It only took several years and before it was done several billion dollars were shaved off the top because the Governor believed it was too expensive.
Late in the previous California legislative session, lawmakers got together in small-groups and, together with negotiations with Gov. Edmund G. Brown Jr., and his staff, hammered out an agreement that eventually became Proposition 1 – the water bond.
California voters passed the $7.5 billion measure in November, paving the way for a host of projects aimed at rebuilding California’s broken water system. Included in that is $2.5 billion for water storage.
The measure replaced an $11-plus billion measure approved for the ballot when Gov. Schwarzenegger was California’s chief executive, but Brown called that “irresponsible” and “too expensive” and promised to use his political might to oppose it should the measure ever return to the state ballot. The governor actually sounded like a political conservative.
Meanwhile, in early January, Gov. Brown, in an invitation-only event in Fresno, pulled the whistle to start California’s High Speed Rail (HSR) process, a measure that by any estimation will make the California water bond look like pocket change. It’s likely the entire water bond will cost less than 10 percent what the high speed rail project will wind up costing California taxpayers, yet the governor says it’s an investment in California’s future.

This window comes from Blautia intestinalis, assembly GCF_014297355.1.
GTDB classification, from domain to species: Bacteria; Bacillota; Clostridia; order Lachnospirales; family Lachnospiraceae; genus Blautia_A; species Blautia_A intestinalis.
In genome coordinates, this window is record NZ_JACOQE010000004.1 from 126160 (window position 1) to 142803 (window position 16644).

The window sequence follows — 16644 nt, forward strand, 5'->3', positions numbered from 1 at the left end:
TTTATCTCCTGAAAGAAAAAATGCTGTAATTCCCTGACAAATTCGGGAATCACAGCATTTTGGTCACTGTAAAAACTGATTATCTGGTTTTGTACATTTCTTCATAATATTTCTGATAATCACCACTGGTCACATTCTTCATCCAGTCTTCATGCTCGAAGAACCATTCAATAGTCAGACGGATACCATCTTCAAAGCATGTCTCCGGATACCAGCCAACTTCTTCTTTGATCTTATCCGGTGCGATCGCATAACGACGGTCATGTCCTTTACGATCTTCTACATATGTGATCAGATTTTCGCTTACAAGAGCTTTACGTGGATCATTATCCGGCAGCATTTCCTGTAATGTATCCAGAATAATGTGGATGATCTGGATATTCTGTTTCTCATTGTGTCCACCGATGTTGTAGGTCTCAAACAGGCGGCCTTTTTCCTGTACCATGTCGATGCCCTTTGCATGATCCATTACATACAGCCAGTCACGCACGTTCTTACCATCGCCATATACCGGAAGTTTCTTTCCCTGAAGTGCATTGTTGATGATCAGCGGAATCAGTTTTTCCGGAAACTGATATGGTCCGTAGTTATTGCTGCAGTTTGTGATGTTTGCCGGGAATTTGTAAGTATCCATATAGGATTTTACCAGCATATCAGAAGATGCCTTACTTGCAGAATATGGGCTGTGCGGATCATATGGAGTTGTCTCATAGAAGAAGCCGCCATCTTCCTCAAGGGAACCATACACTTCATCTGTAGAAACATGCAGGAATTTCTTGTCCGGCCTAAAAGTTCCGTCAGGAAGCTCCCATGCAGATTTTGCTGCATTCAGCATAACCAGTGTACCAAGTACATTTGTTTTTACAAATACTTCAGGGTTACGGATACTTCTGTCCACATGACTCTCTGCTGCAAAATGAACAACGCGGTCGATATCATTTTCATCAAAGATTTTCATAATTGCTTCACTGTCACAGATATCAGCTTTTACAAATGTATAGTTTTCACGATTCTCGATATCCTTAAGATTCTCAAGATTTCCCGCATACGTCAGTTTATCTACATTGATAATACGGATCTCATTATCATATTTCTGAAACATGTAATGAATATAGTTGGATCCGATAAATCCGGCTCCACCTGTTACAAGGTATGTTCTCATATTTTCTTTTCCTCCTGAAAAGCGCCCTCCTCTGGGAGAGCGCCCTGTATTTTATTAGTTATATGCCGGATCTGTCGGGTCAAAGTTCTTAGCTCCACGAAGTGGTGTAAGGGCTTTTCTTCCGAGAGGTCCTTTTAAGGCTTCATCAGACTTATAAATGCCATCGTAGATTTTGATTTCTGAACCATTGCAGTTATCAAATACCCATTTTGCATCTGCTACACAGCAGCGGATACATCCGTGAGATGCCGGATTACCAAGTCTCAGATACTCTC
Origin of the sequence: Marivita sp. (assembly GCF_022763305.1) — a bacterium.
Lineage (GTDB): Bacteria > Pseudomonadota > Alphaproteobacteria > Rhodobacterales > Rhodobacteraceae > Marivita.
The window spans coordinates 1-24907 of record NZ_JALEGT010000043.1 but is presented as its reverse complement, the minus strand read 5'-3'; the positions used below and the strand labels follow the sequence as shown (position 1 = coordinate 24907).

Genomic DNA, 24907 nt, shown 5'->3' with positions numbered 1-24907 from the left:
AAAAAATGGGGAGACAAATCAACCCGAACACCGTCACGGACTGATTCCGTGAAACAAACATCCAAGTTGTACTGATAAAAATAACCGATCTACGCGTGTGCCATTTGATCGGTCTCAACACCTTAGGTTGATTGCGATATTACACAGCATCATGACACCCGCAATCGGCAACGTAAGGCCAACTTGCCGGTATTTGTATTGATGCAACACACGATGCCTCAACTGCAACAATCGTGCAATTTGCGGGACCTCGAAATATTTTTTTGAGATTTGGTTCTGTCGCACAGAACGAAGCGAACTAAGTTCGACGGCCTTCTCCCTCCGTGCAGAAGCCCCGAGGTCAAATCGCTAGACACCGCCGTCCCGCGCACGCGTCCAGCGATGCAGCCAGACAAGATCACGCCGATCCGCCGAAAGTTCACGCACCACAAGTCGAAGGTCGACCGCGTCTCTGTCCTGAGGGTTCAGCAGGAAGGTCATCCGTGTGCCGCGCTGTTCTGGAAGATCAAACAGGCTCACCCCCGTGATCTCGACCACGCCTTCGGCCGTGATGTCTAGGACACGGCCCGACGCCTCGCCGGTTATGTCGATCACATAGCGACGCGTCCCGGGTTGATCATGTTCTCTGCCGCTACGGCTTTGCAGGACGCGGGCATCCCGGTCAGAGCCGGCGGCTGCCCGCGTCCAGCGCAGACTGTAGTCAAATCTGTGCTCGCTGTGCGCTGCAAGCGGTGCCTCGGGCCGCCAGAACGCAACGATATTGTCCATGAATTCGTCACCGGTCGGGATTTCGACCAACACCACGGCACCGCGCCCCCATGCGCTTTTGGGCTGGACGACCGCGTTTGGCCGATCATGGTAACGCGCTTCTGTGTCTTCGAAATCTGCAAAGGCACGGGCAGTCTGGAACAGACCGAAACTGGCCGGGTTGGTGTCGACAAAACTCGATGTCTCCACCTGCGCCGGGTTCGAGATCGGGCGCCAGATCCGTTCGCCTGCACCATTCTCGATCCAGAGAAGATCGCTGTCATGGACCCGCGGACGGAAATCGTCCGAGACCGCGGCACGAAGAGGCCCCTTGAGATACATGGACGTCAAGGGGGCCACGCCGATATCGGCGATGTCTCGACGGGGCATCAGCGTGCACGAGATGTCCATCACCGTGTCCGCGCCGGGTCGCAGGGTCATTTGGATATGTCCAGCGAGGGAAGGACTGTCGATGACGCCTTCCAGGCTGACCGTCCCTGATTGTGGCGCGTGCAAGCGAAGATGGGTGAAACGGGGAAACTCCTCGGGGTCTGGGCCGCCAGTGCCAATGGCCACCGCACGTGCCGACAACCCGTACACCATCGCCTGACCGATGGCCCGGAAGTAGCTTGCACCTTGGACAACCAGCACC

I disagree. California has no future without sustainable supplies of water.
While the technology may be there for a train to zoom over relatively flat farmland that is subsiding because the aquifers underneath are over drafted, getting the train up and over the mountains between Bakersfield and Los Angeles at anything over crawl-speed will be a challenge.
The claim that Los Angeles and San Francisco need to be linked with a speedy mode of transportation neglects to consider that they are already connected by countless direct flights that do it much quicker and with no impact to the farms they fly over.
By most published estimates the cost of California’s high speed rail will be $68 billion. At one public hearing in Fresno it became apparent that the figure was just Phase One of the project and that conservative cost over-runs and full build-out could double the price.
California has a multitude of problems. Most pressing is its water infrastructure which has not been upgraded.
Without water, urban users will continue to have to cut back and farmers will simply be told to do without.
The idea that California can’t afford to expend the capital and political will on something as life-sustaining as water, while moving ahead with high speed rail, is wrong.